3

Suppose I create software that uses a library licensed under the GPL. If I distribute the software including the library, the software would have to be licensed under the GPL as well. But what if I distribute the software without the GPL library? Can the software then be closed source?

For example, I could achieve this by distributing the software without the GPL library, and making it download the GPL library's object files (for dynamic linking) from a third-party source when the software first starts up. In this way, I am not "distributing" the GPL library, so I do not have to comply with the terms of the GPL. The software can then remain closed source. Does this violate the GPL?

Note: By "GPL", I mean the GPLv2 or GPLv3.

6

1 Answer 1

1

But what if I distribute the software without the GPL library? Can the software then be closed source?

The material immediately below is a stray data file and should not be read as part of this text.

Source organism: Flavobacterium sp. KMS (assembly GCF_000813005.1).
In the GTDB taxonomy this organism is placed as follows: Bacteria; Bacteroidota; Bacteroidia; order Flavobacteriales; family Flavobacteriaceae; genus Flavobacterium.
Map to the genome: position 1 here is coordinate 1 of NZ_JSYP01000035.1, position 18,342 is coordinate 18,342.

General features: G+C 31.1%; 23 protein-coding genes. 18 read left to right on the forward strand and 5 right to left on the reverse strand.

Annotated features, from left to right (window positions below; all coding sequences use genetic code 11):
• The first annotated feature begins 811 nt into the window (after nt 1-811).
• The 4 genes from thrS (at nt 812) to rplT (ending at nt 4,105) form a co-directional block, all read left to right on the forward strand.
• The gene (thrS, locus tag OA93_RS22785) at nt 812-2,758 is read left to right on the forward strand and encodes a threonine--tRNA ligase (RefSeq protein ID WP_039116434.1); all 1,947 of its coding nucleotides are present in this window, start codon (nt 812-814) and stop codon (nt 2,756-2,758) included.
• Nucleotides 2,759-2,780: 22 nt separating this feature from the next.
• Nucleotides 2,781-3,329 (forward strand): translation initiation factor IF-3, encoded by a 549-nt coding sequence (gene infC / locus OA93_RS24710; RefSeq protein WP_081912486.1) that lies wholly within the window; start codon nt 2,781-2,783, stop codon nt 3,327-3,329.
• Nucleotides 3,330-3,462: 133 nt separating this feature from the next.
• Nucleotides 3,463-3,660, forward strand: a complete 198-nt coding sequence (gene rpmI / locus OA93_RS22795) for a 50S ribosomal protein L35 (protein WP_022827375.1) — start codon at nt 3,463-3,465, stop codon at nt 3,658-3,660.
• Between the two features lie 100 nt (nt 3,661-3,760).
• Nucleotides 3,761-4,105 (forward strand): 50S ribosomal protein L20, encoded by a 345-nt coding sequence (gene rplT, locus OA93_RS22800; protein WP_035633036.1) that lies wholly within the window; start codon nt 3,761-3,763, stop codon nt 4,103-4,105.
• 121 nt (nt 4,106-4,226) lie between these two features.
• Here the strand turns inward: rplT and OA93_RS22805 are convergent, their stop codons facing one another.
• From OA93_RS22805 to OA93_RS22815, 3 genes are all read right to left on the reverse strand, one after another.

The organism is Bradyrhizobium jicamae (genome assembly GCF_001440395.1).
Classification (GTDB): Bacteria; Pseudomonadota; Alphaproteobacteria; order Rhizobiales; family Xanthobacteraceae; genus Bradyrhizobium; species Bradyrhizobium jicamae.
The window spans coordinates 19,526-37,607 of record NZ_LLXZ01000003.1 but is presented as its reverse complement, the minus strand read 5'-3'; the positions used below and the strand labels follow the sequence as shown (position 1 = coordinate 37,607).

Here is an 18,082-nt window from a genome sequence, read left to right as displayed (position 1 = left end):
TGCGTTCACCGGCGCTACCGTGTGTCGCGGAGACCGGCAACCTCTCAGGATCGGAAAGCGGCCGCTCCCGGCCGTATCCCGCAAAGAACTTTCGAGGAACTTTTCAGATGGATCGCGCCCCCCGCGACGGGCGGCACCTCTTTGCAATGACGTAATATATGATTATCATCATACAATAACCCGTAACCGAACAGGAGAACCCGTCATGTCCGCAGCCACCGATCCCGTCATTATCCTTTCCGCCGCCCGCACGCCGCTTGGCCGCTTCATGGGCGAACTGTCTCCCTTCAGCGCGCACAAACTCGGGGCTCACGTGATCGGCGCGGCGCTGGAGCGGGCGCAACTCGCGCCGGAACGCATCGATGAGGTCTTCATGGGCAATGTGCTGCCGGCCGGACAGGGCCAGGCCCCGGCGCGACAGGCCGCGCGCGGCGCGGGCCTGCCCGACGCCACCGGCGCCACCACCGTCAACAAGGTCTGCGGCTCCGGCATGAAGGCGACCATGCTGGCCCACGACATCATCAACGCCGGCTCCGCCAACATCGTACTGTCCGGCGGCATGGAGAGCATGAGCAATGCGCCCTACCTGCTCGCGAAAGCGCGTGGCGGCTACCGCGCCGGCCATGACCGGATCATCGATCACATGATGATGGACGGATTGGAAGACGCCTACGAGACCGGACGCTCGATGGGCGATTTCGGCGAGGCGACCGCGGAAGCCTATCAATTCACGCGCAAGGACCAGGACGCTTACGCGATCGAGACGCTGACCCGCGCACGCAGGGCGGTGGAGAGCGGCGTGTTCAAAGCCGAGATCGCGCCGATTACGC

No, your software cannot be closed source.

If the executable that your end-user runs on their device contains any part that is subject to the GPL license, then that license requires that all parts are available under a license that grants the same rights as the GPL. This means that if you make use of a GPL-licensed library, then you must distribute your application under a GPL-compatible open-source license even if you don't distribute the library together with your application.

1
  • I am not sure if this applies to the library in the question, but it is worthwhile mentioning the "Linux-syscall-note" as an exception to the short generic answer. 2 days ago

Your Answer

By clicking “Post Your Answer”, you agree to our terms of service, privacy policy and cookie policy

Not the answer you're looking for? Browse other questions tagged or ask your own question.